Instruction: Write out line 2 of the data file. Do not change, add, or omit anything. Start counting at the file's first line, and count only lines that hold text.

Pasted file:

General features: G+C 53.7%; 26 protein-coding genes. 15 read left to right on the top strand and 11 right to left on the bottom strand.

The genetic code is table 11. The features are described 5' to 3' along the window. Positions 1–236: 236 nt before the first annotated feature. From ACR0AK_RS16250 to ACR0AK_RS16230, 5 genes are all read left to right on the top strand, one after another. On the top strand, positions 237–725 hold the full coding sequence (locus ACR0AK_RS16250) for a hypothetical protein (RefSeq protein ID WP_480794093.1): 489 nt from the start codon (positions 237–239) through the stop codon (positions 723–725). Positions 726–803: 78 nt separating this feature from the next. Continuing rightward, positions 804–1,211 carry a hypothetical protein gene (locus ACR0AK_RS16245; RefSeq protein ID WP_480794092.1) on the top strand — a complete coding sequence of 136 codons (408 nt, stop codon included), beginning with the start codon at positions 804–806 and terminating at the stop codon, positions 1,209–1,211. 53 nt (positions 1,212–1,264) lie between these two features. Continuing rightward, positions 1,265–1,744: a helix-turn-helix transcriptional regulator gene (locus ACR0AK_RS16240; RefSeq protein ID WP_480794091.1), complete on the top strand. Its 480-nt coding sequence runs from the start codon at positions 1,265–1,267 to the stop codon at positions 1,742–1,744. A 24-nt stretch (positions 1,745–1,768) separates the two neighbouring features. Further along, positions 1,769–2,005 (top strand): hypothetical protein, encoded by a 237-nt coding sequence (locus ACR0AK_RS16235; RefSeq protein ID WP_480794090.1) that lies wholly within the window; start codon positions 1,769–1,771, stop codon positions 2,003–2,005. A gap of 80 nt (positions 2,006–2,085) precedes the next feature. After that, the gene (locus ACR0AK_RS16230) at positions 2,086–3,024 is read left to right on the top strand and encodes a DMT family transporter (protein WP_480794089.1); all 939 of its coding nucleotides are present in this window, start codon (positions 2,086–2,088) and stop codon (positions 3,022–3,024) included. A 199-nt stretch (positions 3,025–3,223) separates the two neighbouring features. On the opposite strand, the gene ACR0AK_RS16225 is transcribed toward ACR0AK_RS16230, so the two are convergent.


The genetic code is table 11. The features are described 5' to 3' along the window. Positions 1–236: 236 nt before the first annotated feature. From ACR0AK_RS16250 to ACR0AK_RS16230, 5 genes are all read left to right on the top strand, one after another. On the top strand, positions 237–725 hold the full coding sequence (locus ACR0AK_RS16250) for a hypothetical protein (RefSeq protein ID WP_480794093.1): 489 nt from the start codon (positions 237–239) through the stop codon (positions 723–725). Positions 726–803: 78 nt separating this feature from the next. Continuing rightward, positions 804–1,211 carry a hypothetical protein gene (locus ACR0AK_RS16245; RefSeq protein ID WP_480794092.1) on the top strand — a complete coding sequence of 136 codons (408 nt, stop codon included), beginning with the start codon at positions 804–806 and terminating at the stop codon, positions 1,209–1,211. 53 nt (positions 1,212–1,264) lie between these two features. Continuing rightward, positions 1,265–1,744: a helix-turn-helix transcriptional regulator gene (locus ACR0AK_RS16240; RefSeq protein ID WP_480794091.1), complete on the top strand. Its 480-nt coding sequence runs from the start codon at positions 1,265–1,267 to the stop codon at positions 1,742–1,744. A 24-nt stretch (positions 1,745–1,768) separates the two neighbouring features. Further along, positions 1,769–2,005 (top strand): hypothetical protein, encoded by a 237-nt coding sequence (locus ACR0AK_RS16235; RefSeq protein ID WP_480794090.1) that lies wholly within the window; start codon positions 1,769–1,771, stop codon positions 2,003–2,005. A gap of 80 nt (positions 2,006–2,085) precedes the next feature. After that, the gene (locus ACR0AK_RS16230) at positions 2,086–3,024 is read left to right on the top strand and encodes a DMT family transporter (protein WP_480794089.1); all 939 of its coding nucleotides are present in this window, start codon (positions 2,086–2,088) and stop codon (positions 3,022–3,024) included. A 199-nt stretch (positions 3,025–3,223) separates the two neighbouring features. On the opposite strand, the gene ACR0AK_RS16225 is transcribed toward ACR0AK_RS16230, so the two are convergent.